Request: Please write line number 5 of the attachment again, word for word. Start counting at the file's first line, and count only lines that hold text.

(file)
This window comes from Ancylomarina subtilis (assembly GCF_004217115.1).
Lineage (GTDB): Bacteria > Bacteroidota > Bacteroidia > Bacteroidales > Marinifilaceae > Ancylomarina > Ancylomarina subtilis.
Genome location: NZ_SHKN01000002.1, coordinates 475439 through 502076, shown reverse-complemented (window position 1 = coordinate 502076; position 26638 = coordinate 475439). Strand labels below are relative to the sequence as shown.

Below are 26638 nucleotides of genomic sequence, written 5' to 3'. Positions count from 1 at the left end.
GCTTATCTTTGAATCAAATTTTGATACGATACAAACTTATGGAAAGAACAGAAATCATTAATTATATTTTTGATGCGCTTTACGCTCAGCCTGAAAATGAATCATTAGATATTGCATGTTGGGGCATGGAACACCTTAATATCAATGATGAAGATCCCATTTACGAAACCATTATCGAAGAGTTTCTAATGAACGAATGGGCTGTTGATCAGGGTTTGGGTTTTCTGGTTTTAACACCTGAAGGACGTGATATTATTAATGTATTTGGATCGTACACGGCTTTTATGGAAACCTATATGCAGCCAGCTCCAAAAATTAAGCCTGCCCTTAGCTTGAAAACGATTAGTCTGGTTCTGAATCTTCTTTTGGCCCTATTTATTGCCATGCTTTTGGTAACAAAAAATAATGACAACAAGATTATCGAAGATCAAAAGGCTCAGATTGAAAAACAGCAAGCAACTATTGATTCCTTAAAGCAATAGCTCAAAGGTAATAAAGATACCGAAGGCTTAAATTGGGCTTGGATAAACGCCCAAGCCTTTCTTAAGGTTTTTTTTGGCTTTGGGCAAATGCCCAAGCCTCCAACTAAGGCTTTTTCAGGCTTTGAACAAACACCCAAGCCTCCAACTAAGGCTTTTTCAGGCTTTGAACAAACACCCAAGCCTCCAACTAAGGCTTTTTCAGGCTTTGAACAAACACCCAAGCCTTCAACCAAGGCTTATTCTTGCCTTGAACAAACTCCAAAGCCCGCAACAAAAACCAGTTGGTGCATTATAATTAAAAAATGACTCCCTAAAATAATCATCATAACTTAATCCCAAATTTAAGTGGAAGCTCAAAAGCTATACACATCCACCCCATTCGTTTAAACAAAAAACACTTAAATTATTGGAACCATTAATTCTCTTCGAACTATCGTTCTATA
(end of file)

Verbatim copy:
GCTTATCTTTGAATCAAATTTTGATACGATACAAACTTATGGAAAGAACAGAAATCATTAATTATATTTTTGATGCGCTTTACGCTCAGCCTGAAAATGAATCATTAGATATTGCATGTTGGGGCATGGAACACCTTAATATCAATGATGAAGATCCCATTTACGAAACCATTATCGAAGAGTTTCTAATGAACGAATGGGCTGTTGATCAGGGTTTGGGTTTTCTGGTTTTAACACCTGAAGGACGTGATATTATTAATGTATTTGGATCGTACACGGCTTTTATGGAAACCTATATGCAGCCAGCTCCAAAAATTAAGCCTGCCCTTAGCTTGAAAACGATTAGTCTGGTTCTGAATCTTCTTTTGGCCCTATTTATTGCCATGCTTTTGGTAACAAAAAATAATGACAACAAGATTATCGAAGATCAAAAGGCTCAGATTGAAAAACAGCAAGCAACTATTGATTCCTTAAAGCAATAGCTCAAAGGTAATAAAGATACCGAAGGCTTAAATTGGGCTTGGATAAACGCCCAAGCCTTTCTTAAGGTTTTTTTTGGCTTTGGGCAAATGCCCAAGCCTCCAACTAAGGCTTTTTCAGGCTTTGAACAAACACCCAAGCCTCCAACTAAGGCTTTTTCAGGCTTTGAACAAACACCCAAGCCTCCAACTAAGGCTTTTTCAGGCTTTGAACAAACACCCAAGCCTTCAACCAAGGCTTATTCTTGCCTTGAACAAACTCCAAAGCCCGCAACAAAAACCAGTTGGTGCATTATAATTAAAAAATGACTCCCTAAAATAATCATCATAACTTAATCCCAAATTTAAGTGGAAGCTCAAAAGCTATACACATCCACCCCATTCGTTTAAACAAAAAACACTTAAATTATTGGAACCATTAATTCTCTTCGAACTATCGTTCTATA